Jews and Terminology

Shas Rising Rabbi Ovadia Yossef, right, wants to raise the profile of Sephardic Jews worldwide.

By Gilad Atzmon

ABC News reports this morning – Secretary of State John Kerry did what for many of Israel’s supporters is unthinkable and used the A-word: apartheid. Apparently, for many Jewish groups, the suggestion that the Jews-only State is, or even could be, an ‘Apartheid State’ is unthinkable.

But far more interesting is the fact that the Jewish Lobby in America believes that it can dictate to the Secretary of State what terms to use and what words to avoid.

jews & Terminology

“Any suggestion that Israel is, or is at risk of becoming, an apartheid state is offensive and inappropriate,” AIPAC’s statement read in part. And it didn’t take long for American Shabbos Goyim within the Congress and Senate to weigh in.

House Majority Leader Eric Cantor, R-Va., released a statement urging Kerry to apologize to the Israeli government and people. Sen. Ted Cruz, R-Texas, suggested Kerry shouldn’t even have the chance to apologize, as he took to the Senate floor to call for the secretary to step down.

But in truth,  Kerry is actually slightly wrong – Israel is not an Apartheid State. It has never been so and never will be. Apartheid is a racially driven system of exploitation. But Israel doesn’t want to exploit the Palestinians, it wants them gone!  Israel is racist, nationalist, and an ethnic cleanser. The Jewish State is not an Apartheid state, instead, it follows the Nazi model of ethnic purity. That realization can really upset the progressive Jews.

In fact, the notion of Apartheid in Israel was introduced by the Jewish left in order to divert attention from the fact that Israeli totalitarianism and Nazi-like inclinations are deeply embedded within Zionist thought and Jewish political thinking.

Shockingly, the terminological strategy that is used by the Right-wing lobby AIPAC against Kerry is also implemented daily by the so-called Left and ‘progressive’ Jewish Lobby that seeks to dominate the Palestinian solidarity discourse.  Max Blumenthal, previously a dedicated ‘Nazi’ hunter and currently an anti-Zionist enthusiast, believes that he knows the elementary kosher criterions necessary to save the Palestinians as well as the correct terminology for their struggle.

Similarly, the pro-Palestinian blog, Mondoweiss,  changed its comment policy recently, on the website they wrote: “From here on out, the Mondoweiss comment section will no longer serve as a forum to pillory Jewish culture and religion as the driving factors in Israeli and US policy.” Both Blumenthal and Mondoweiss seek to dominate the terminology of the relevant discourse. But why? What are they afraid of?

It is time to admit that dominating the language and dictating political jargon without regard for ethical considerations or even the truth is a contemporary Jewish political strategy. As we can see, AIPAC, Blumenthal, Mondoweiss and others follow a similar strategy. They insist upon imposing  the  notion of ‘correctness.’ But their efforts are actually counterproductive.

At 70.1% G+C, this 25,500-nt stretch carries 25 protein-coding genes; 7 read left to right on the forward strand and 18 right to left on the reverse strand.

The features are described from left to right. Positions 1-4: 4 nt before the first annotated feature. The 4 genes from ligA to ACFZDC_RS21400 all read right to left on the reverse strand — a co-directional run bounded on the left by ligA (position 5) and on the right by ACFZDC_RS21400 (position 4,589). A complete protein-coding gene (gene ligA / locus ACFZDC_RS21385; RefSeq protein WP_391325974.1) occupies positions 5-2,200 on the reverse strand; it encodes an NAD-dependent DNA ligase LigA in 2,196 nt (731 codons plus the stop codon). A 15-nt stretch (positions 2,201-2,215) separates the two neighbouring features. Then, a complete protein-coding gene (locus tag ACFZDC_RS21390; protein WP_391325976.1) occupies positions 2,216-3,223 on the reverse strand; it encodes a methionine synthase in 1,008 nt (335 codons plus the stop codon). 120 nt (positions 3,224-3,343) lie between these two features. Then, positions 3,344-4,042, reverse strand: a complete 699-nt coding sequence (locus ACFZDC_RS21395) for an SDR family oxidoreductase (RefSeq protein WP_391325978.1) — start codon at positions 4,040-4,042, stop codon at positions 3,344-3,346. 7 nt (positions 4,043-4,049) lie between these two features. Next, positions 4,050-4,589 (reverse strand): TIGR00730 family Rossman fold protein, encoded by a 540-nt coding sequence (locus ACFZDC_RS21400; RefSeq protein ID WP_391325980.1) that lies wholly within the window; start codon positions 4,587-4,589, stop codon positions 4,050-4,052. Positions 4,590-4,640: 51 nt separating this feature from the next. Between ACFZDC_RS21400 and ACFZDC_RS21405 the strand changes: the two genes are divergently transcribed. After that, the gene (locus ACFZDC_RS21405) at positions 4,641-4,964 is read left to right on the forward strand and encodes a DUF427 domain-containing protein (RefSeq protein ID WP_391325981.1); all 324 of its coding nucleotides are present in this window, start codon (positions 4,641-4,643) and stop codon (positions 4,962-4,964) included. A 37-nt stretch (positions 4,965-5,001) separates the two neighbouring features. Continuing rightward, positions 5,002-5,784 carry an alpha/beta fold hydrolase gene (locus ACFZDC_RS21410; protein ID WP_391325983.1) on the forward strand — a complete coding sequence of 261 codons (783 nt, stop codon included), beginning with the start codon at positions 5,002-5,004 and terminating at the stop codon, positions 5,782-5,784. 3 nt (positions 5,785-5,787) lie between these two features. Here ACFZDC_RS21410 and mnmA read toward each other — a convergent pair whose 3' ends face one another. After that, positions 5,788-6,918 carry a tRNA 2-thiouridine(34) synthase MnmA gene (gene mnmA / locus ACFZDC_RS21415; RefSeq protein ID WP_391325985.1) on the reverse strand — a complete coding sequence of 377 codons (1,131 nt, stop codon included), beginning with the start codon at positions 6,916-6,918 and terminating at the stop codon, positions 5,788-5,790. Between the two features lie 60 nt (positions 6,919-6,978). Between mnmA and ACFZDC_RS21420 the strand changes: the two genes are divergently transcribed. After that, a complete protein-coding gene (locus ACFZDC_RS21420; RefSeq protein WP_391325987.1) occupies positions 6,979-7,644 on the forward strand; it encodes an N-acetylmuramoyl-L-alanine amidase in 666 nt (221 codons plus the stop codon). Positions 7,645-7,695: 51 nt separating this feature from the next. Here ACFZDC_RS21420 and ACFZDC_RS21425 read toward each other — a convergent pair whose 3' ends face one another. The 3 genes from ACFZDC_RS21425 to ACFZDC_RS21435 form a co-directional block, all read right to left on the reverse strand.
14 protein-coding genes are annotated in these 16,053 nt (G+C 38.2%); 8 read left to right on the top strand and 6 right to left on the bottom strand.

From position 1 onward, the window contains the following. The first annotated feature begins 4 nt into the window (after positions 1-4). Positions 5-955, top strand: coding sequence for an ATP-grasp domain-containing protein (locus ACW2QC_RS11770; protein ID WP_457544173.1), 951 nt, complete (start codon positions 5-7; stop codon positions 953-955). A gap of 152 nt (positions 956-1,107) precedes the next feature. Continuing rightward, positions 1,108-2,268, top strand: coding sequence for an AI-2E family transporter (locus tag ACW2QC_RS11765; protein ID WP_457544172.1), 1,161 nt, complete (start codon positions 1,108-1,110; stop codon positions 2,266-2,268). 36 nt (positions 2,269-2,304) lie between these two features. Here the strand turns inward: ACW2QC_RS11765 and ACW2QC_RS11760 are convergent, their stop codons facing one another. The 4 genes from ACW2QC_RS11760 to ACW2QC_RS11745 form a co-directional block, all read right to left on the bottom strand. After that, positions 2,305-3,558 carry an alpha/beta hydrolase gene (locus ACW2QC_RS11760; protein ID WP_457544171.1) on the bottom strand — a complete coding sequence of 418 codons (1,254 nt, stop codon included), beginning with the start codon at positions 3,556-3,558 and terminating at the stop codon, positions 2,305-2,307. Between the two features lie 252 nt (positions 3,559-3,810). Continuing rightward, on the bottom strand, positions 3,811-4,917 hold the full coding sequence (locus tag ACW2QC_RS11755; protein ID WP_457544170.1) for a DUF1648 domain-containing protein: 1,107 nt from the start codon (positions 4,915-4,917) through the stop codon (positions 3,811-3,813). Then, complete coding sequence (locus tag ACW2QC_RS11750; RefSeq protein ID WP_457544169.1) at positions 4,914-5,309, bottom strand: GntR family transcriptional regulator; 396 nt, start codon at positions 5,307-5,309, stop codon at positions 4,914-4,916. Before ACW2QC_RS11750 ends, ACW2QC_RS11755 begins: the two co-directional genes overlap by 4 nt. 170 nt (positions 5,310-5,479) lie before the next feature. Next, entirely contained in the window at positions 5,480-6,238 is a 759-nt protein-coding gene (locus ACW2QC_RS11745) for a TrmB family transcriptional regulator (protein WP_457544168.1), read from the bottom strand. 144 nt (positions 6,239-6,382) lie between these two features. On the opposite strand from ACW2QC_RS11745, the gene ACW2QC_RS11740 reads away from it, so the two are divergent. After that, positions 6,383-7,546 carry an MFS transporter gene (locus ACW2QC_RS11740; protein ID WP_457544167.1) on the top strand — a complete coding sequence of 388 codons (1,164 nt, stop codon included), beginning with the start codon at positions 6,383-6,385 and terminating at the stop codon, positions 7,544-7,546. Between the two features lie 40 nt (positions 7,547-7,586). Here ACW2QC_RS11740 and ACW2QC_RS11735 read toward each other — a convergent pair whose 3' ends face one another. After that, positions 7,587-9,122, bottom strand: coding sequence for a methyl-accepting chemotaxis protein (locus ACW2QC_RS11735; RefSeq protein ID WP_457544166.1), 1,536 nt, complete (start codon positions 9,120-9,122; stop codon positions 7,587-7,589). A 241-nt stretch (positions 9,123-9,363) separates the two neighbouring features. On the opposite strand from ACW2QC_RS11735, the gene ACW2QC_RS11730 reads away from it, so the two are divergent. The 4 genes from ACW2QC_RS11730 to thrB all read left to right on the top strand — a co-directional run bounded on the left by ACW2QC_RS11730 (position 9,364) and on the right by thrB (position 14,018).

By trying to control speech. they help the rest of us to identify the Jewish political dynamic of concealment. Jews on the left, as well as the right, are fearful of any essential discussion of  Jewish racism and the reason is obvious. Every form of Jewish politics is racially oriented to a certain extent. Though Jews do not form a racial continuum, Jewishness is a racially driven concept.  As much as Israel is a Jews-only State, the progressive Jews Voice For Peace  (JVP) is pretty much a Jews-only political cell.

But as the Jewish Left has been desperate to divert the attention from the Jewishness of the Jewish State, and much as Blumenthal, Mondoweiss, and others attempt to stop us from looking into the meaning of the ‘J word’, PM Netanyahu and his government are actually increasingly open about the Jewish orientation of their state. They are now demanding that Abbas and the Palestinians accept that Israel is The Jewish State.

We may be able to conclude that though political Jews, are desperate to dominate the terminology that shapes the political discourse, they somehow fail to agree amongst themselves on what this terminology is.



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Gilad Atzmon is an Israeli-born British jazz saxophonist, novelist, political activist and writer. Atzmon's album Exile was BBC jazz album of the year in 2003. Playing over 100 dates a year,[4] he has been called "surely the hardest-gigging man in British jazz." His albums, of which he has recorded nine to date, often explore the music of the Middle East and political themes. He has described himself as a "devoted political artist." He supports the Palestinian right of return and the one-state solution in the Israeli-Palestinian conflict. His criticisms of Zionism, Jewish identity, and Judaism, as well as his controversial views on The Holocaust and Jewish history have led to allegations of antisemitism from both Zionists and anti-Zionists. A profile in The Guardian in 2009 which described Atzmon as "one of London's finest saxophonists" stated: "It is Atzmon's blunt anti-Zionism rather than his music that has given him an international profile, particularly in the Arab world, where his essays are widely read." His new book The Wandering Who? is now availble at